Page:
Dale Haefner has been the Performance Series Director here at Minnesota State University, Mankato for twenty years, bringing a wide range of different sights and sounds to the Mankato area.
Haefner also teaches upper-level music industry courses for student’s pursuing majors in music.
Haefner has been an incredible influence on not only MNSU’s campus with concerts and students, but on the whole Mankato region as well with his ability to schedule artists that expose audiences to a variety of new music.
“It’s a fun job,” he said. “I get to interact with a lot of great musicians.”
Haefner mentions how hard it was for him to get the performance series initially started here at MNSU.
“It actually grew out of a master’s project,” he said. Haefner’s area of mastery was in Art Administration. “Instead of writing a thesis, I proposed to my committee that I would do an experiential [project]. Putting on a concert along with writing a shorter paper, detailing how I put that together.”
In order for Haefner to make this work though, he needed more than a good idea.
“The dean said, ‘great idea, but we’re not gonna give you any money’,” he said.
Haefner said in the spirit of arts administration and in order to gain experience raising money and finding donors, he managed to raise $5,000. This was quite an impressive feat for Haefner to have taken upon himself to raise that much amount of money.
After the success of being able to put on the first concert, the performance series has grown larger with nearly every passing year. It is now up to over twenty concerts a year and a four-day piano festival.
There used to be an all-day Jazz festival where artist would perform at the Jazz Maverick, as well as neighboring high school jazz bands come in for the day. That has sort of died out though, Haefner said.
“There are 16 to 18 events in the recital hall, 5 off-campus events at Hooligans bar. The events at Hooligans are more involved with community members since the bar is for those who are 21 and older,” said Haefner.
At Hooligans, Haefner said he tries to usually bring in bands that wouldn’t work in a recital hall.
The teaching spectrum of Haefner’s position is something he also enjoys. Getting to teach students how the music industry works and giving them useful knowledge for post-graduation is a way for Haefner to interact directly with them.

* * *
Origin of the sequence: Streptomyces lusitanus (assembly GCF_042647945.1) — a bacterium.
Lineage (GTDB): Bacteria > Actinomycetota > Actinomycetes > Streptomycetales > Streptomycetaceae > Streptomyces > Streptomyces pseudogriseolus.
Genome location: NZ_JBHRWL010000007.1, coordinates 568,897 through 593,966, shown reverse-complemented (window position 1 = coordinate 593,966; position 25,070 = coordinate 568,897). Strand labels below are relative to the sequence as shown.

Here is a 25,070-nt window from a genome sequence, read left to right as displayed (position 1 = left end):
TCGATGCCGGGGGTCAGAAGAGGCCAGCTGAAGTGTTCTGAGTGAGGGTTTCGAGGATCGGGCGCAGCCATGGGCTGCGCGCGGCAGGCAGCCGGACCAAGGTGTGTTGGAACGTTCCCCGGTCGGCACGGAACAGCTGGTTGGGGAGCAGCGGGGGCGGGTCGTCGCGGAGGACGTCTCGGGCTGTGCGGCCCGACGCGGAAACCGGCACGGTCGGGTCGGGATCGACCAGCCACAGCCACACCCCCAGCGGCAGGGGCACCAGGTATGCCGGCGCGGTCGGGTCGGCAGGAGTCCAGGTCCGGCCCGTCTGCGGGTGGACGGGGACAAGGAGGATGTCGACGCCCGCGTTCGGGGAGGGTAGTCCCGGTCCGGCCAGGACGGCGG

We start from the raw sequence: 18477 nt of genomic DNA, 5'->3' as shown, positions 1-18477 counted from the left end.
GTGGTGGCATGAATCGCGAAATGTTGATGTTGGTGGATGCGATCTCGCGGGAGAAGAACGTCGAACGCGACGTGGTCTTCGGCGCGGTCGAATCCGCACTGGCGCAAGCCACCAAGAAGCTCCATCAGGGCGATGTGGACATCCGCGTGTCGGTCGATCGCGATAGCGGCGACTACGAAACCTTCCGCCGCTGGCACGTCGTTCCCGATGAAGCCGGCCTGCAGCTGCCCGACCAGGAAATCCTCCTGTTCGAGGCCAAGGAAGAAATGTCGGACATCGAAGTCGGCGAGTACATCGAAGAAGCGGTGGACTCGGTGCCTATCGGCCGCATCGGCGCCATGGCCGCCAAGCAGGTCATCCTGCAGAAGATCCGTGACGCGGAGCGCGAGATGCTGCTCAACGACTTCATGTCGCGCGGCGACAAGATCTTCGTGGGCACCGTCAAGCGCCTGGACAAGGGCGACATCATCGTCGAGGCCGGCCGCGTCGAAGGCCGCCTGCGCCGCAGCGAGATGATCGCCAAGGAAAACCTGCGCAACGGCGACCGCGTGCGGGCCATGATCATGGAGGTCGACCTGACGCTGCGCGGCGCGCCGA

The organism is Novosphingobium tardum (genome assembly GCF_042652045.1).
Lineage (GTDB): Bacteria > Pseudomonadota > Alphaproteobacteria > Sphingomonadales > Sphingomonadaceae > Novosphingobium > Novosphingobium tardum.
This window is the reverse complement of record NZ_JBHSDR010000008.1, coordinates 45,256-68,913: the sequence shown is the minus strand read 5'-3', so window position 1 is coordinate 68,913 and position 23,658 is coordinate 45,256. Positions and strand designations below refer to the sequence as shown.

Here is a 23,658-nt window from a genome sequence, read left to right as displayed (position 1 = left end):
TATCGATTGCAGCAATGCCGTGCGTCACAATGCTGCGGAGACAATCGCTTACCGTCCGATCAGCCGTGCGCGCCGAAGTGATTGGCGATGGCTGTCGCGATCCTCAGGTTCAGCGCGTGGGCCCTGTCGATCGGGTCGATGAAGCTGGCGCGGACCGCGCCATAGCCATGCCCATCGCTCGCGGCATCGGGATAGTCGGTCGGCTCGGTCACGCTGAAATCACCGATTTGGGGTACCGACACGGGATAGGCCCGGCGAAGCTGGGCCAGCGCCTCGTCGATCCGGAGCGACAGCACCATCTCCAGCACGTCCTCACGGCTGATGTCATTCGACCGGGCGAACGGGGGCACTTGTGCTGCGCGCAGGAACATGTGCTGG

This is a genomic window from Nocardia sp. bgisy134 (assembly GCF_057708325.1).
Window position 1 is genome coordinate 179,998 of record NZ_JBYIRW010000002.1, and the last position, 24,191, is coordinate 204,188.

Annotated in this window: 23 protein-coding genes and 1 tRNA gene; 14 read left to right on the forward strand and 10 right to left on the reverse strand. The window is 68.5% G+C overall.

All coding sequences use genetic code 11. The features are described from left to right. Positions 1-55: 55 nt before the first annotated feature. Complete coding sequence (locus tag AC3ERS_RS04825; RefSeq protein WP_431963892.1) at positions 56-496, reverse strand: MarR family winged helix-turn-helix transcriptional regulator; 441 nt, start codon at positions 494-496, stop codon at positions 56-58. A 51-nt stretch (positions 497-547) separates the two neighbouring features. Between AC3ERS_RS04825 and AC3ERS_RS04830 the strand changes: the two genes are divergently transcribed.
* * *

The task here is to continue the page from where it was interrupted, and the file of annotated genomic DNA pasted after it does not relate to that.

Haefner said he teaches music industry courses adjunct to scheduling concerts, one of them being Music Management/Concert Production.
“With all the events,” he said, “I can draw experience producing concerts and relate that to my students.”
This past knowledge from scheduling events is helpful insight for his students in the future workforce. Haefner has experience dealing with artist’s managers, contract negotiations, busy scheduling, to name a few aspects.
Haefner thinks gaining hands on experience and getting involved is very valuable for students interested in concert production management because they get to “interact with someone actually doing it in the field,” he said.
Haefner was born here in Mankato, and attended school here at MNSU for his undergraduate and graduate degree. He is a musical artist of his own and plays piano in the group City Mouse.
The group has been around for almost 50 years. The current six members have been together for thirty-six years—that’s a long time to be making music.
Haefner mentioned they would be “playing to make a living, playing six or seven nights a week.”
Haefner’s musical accomplishments have not gone unnoticed though, as City Mouse was inducted into Minnesota Music Hall of Fame about ten years ago.
Moving forward, it is Haefner’s hope that the performance series will continue. The biggest thing moving forward for Haefner is to keep the series going financially. This gets harder every year, with the constant increase in prices.
With Haefner approaching retirement age, he isn’t sure about the future for the music series, saying “it may continue or it may not.”
Through the music series, Haefner is also currently involved in a three-year grant program.
“The series is one of eight sights in the United States to receive the grant from the association of performing arts professionals in Washington D.C.,” he said. “The grant is to bring in international Somali artists to elevate the understanding of Somali culture and Somali music.”
Haefner’s time at MSU and in the Mankato area have overall been a success. The other night he was standing in Hooligans after a concert and had people come up to him to say thank you for bringing different bands to Mankato and to keep up the good work.
“It’s nice hearing those compliments,” he said.